Saturday, 16 April 2016

Further Visions

Wells' Time Traveler sees the end of life on Earth.
Stapledon shows us the Last Men on Neptune.
Stapledon's Cosmic Mind witnesses the creation of many universes.
A Poul Anderson time traveler circumnavigates time.
An Anderson spaceship crew survive this universe and colonizes the next.
Another Anderson crew traverses space and time and sees a monobloc.
Anderson shows us inorganic intelligence re-creating extinct humanity in a geological future.

I have not kept up with more recent cosmological sf. However, this brief list shows us Poul Anderson fulfilling and enhancing the legacies of both Wells and Stapledon.

12 comments:

Sean M. Brooks said...

Kaor, Paul!

Plainly, you meant Anderson's book TAU ZERO when you wrote: "An Anderson space ship crew survives this universe and colonizes the next." But I can't be sure which story you had in mind when you wrote "Another Anderson crew traverses space and time and sees a monobloc" if it was not TAU ZERO. I thought of "Requiem For A Universe" (to be found in ALL ONE UNIVERSE), but I'm sure you did not have that in mind. Or was it THE AVATAR or STARFARERS?

Sean

Paul Shackley said...

Sean,
I think they see a monobloc or something like it on the last space-time jump in THE AVATAR?
Paul.

Sean M. Brooks said...

Kaor, Paul!

I did some quick browsing of THE AVATAR, and this is what I found on page 360 of the hard back edition: "-Here and now, our burnt out cosmos, fleeing from itself, has intersected another. From this union, when it is complete, will arise an entire new world of worlds." But other passages in THE AVATAR may be more appropriate.

Sean

Paul Shackley said...

Sean,
http://poulandersonappreciation.blogspot.co.uk/2012/06/avatar-vii-jumps-5.html
Hi. It is late for me here but here is a link.
Paul.

Paul Shackley said...

11th


The Chinook is enclosed by a vast globe of moving colours containing the T machine, a white-hot sphere with lesser shapes moving around it and a curved ellipsoid extruding a delicate webwork like those seen at the neutron star and black hole observatories. A point of light moves from the ellipsoid to the Chinook. Something stirs in crew member Caitlin Mulryan... Another craft comes from the T machine to the Chinook. Two of the Others enter in the forms of Aengus mac Og and Brigit. Caitlin is an avatar.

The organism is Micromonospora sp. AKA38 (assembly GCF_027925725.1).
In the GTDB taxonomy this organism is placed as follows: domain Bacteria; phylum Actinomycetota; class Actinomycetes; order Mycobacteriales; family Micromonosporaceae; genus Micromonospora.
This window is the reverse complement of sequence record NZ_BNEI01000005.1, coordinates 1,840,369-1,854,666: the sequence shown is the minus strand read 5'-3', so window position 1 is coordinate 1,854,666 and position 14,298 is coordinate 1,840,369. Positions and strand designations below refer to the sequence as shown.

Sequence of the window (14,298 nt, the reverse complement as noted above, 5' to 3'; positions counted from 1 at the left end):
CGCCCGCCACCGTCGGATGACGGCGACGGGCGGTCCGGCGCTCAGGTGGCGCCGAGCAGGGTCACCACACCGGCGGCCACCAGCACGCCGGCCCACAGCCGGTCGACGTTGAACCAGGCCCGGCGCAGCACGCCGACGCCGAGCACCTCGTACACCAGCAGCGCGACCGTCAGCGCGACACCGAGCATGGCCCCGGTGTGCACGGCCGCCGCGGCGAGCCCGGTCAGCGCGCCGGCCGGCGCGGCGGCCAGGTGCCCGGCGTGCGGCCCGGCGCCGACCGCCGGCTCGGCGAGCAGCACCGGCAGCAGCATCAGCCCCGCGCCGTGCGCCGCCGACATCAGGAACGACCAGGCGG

Delicately balanced forces artificially maintain the place where they have met "...here at the end and the beginning of a universe...." (2) So the "...white-hot sphere..." must be a monobloc before its big bang?


A hyperdimensional ocean brings forth universes. Our expanding, dying universe intersects another. Their union will bring forth a new universe with different laws and constants of physics that the Others aim to understand.


(1) Anderson, Poul, The Avatar, London, 1985, p. 347.

Sean M. Brooks said...

Kaor, Paul!

I actually read the passages from THE AVATAR you quoted, but I wasn't sure it described Anderson's speculations about monoblocs. But, yes, it does look a lot like "...the end and the beginning of a universe.."

Sean

Paul Shackley said...

Sean,
I thought that the "...white-hot sphere..." was a monobloc.
Paul.

Sean M. Brooks said...

Kaor, Paul!

It only goes to show that THE AVATAR, like the vast majority of Poul Anderson's works, is amply worth rereading. And I at least USED to think that book was one of Anderson's weaker novels.

Sean

ndrosen said...

Kaor, Sean!

I think that THE AVATAR is one of Anderson's weaker novels, and that it still repays rereading.

Best Regards,
Nicholas D. Rosen

Sean M. Brooks said...

Kaor, Nicholas!

The recent discussion we've been having about THE AVATAR and my looking up of various texts in that book has made me unsure I can still call that one of Anderson's weaker books. Which means I probably should soon reread it!

I think Anderson's WAR OF THE GODS is definitely one of his weaker books. NOT because it was badly written, not at all! But because I think WAR was too obviously merely a retelling of Scandinavian myths and legends. HROLF KRAKI'S SAGA was much better, IMO.

Best regards, Sean

ndrosen said...

Kaor, Sean!

I agree, WAR OF THE GODS was well enough done, but HROLF KRAKI'S SAGA (also a retelling of Scandinavian legends) was resplendent.

Best Regards,
Nicholas

Sean M. Brooks said...

Kaor, Nicholas!

I'm a zealous enough fan of PA that my copy of WAR OF THE GODS is hardback, rather than paperback! Despite us both agreeing it's one of Anderson's few weaker books.

I'm glad we both agree that HROLF KRAKI'S SAGA, by contrast, is one of Anderson's best books!

Best regards, Sean